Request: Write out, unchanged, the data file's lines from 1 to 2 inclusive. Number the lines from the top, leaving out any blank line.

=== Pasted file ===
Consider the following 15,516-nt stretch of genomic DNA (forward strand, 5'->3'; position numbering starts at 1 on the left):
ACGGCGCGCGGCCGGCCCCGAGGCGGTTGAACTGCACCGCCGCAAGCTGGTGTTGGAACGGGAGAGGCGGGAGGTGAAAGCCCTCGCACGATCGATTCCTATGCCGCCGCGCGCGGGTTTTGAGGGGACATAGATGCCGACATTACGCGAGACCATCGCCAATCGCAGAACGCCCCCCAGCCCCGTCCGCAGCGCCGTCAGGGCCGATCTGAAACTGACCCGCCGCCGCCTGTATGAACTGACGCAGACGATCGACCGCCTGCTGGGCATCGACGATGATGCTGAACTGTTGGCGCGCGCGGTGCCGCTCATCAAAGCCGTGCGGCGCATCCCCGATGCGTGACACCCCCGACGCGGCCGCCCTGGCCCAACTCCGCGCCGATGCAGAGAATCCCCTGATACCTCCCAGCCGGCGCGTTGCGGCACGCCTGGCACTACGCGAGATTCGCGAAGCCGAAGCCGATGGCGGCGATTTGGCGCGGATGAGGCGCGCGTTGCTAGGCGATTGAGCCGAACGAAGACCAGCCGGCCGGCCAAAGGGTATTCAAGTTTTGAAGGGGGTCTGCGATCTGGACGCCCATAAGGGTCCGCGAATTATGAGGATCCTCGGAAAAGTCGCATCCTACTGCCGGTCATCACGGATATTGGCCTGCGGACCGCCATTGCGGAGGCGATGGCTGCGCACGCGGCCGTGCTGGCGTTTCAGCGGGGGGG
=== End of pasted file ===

Consider the following 15,516-nt stretch of genomic DNA (forward strand, 5'->3'; position numbering starts at 1 on the left):
ACGGCGCGCGGCCGGCCCCGAGGCGGTTGAACTGCACCGCCGCAAGCTGGTGTTGGAACGGGAGAGGCGGGAGGTGAAAGCCCTCGCACGATCGATTCCTATGCCGCCGCGCGCGGGTTTTGAGGGGACATAGATGCCGACATTACGCGAGACCATCGCCAATCGCAGAACGCCCCCCAGCCCCGTCCGCAGCGCCGTCAGGGCCGATCTGAAACTGACCCGCCGCCGCCTGTATGAACTGACGCAGACGATCGACCGCCTGCTGGGCATCGACGATGATGCTGAACTGTTGGCGCGCGCGGTGCCGCTCATCAAAGCCGTGCGGCGCATCCCCGATGCGTGACACCCCCGACGCGGCCGCCCTGGCCCAACTCCGCGCCGATGCAGAGAATCCCCTGATACCTCCCAGCCGGCGCGTTGCGGCACGCCTGGCACTACGCGAGATTCGCGAAGCCGAAGCCGATGGCGGCGATTTGGCGCGGATGAGGCGCGCGTTGCTAGGCGATTGAGCCGAACGAAGACCAGCCGGCCGGCCAAAGGGTATTCAAGTTTTGAAGGGGGTCTGCGATCTGGACGCCCATAAGGGTCCGCGAATTATGAGGATCCTCGGAAAAGTCGCATCCTACTGCCGGTCATCACGGATATTGGCCTGCGGACCGCCATTGCGGAGGCGATGGCTGCGCACGCGGCCGTGCTGGCGTTTCAGCGGGGGGG